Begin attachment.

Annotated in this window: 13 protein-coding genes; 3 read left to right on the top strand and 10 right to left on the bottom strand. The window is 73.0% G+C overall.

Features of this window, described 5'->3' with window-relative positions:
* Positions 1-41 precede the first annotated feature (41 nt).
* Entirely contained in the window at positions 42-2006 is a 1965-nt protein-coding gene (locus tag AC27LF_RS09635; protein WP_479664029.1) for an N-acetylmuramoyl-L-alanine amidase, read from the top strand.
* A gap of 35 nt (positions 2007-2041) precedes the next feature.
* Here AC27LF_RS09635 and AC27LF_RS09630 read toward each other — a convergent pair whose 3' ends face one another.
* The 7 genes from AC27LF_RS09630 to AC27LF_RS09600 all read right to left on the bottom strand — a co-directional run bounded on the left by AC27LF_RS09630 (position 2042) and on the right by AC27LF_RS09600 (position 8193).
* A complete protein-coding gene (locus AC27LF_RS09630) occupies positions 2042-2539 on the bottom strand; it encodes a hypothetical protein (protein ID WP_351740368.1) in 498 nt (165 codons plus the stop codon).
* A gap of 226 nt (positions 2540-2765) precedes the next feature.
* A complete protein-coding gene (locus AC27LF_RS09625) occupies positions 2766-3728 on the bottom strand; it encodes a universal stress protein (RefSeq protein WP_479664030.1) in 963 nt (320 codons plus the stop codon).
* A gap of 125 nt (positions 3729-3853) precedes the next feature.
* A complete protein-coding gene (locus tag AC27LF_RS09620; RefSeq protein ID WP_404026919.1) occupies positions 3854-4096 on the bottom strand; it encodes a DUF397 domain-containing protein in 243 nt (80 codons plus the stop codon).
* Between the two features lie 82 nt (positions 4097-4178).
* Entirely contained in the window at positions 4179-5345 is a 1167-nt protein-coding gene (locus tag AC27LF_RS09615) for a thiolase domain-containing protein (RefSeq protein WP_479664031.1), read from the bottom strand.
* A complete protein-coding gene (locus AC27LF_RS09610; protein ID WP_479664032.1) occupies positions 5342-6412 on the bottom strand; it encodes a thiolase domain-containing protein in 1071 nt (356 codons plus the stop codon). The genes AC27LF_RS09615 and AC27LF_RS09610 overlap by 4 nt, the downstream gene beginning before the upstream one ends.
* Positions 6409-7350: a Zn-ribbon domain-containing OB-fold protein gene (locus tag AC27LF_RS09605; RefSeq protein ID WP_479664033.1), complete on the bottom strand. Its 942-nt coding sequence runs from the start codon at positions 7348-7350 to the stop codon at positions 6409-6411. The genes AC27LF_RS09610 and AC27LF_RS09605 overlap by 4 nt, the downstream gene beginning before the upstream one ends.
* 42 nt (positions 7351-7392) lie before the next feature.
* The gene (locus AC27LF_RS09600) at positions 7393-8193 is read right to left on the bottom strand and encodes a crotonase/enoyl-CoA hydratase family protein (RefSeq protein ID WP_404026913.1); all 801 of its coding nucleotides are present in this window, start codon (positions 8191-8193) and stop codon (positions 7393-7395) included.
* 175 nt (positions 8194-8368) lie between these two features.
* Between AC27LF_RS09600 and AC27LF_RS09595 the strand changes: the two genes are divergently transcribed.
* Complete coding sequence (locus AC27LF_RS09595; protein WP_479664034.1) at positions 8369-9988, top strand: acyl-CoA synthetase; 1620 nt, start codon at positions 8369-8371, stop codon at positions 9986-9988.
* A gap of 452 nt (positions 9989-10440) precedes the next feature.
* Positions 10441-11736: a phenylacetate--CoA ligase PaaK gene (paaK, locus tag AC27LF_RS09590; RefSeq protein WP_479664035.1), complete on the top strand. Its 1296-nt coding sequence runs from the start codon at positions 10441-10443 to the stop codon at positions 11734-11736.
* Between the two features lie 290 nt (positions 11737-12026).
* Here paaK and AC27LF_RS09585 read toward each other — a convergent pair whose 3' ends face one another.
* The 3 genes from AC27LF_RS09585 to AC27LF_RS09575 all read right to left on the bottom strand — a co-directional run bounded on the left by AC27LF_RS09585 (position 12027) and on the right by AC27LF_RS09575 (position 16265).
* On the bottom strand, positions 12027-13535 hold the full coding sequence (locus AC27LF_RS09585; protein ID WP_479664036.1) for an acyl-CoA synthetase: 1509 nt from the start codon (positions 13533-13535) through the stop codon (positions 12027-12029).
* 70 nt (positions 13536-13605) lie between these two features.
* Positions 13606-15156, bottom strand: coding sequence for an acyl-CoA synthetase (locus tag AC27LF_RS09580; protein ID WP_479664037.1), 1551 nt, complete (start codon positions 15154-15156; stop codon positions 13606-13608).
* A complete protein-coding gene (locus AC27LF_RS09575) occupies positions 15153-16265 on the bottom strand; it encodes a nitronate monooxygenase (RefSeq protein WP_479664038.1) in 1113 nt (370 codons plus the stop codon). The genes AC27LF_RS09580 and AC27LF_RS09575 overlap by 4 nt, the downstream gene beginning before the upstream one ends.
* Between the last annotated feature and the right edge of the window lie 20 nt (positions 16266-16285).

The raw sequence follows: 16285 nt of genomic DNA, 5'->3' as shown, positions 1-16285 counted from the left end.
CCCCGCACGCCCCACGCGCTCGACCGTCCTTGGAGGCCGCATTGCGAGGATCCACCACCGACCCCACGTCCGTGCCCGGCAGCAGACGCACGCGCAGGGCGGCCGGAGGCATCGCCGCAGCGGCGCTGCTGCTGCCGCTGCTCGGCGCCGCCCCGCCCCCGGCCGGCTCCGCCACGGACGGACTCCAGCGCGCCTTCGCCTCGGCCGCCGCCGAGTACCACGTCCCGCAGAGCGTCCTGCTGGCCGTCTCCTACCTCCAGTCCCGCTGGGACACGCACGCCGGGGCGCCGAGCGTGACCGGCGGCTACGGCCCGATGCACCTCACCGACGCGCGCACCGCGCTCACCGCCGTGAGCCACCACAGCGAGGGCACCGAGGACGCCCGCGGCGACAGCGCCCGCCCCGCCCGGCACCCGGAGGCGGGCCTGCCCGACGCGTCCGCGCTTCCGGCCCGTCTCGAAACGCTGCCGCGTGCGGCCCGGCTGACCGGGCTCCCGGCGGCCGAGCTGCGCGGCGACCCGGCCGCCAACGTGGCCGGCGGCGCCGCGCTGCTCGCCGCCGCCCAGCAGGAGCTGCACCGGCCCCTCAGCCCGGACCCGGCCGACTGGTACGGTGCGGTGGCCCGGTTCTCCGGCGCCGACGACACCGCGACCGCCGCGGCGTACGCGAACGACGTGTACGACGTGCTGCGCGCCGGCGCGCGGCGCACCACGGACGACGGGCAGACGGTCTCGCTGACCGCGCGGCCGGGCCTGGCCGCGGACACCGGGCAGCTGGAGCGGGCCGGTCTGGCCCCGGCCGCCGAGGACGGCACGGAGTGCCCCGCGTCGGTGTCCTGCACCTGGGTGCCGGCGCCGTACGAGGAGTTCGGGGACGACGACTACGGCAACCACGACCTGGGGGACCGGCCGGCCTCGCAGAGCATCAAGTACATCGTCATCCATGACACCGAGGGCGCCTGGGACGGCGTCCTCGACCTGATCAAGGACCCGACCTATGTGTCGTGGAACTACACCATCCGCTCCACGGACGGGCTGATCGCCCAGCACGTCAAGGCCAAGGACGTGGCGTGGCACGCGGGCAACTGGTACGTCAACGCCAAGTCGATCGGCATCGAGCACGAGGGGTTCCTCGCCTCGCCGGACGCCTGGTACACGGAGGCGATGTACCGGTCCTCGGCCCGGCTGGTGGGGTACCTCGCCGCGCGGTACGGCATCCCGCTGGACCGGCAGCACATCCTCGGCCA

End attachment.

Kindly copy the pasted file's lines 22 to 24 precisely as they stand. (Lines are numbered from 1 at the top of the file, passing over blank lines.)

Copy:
* A gap of 452 nt (positions 9989-10440) precedes the next feature.
* Positions 10441-11736: a phenylacetate--CoA ligase PaaK gene (paaK, locus tag AC27LF_RS09590; RefSeq protein WP_479664035.1), complete on the top strand. Its 1296-nt coding sequence runs from the start codon at positions 10441-10443 to the stop codon at positions 11734-11736.
* Between the two features lie 290 nt (positions 11737-12026).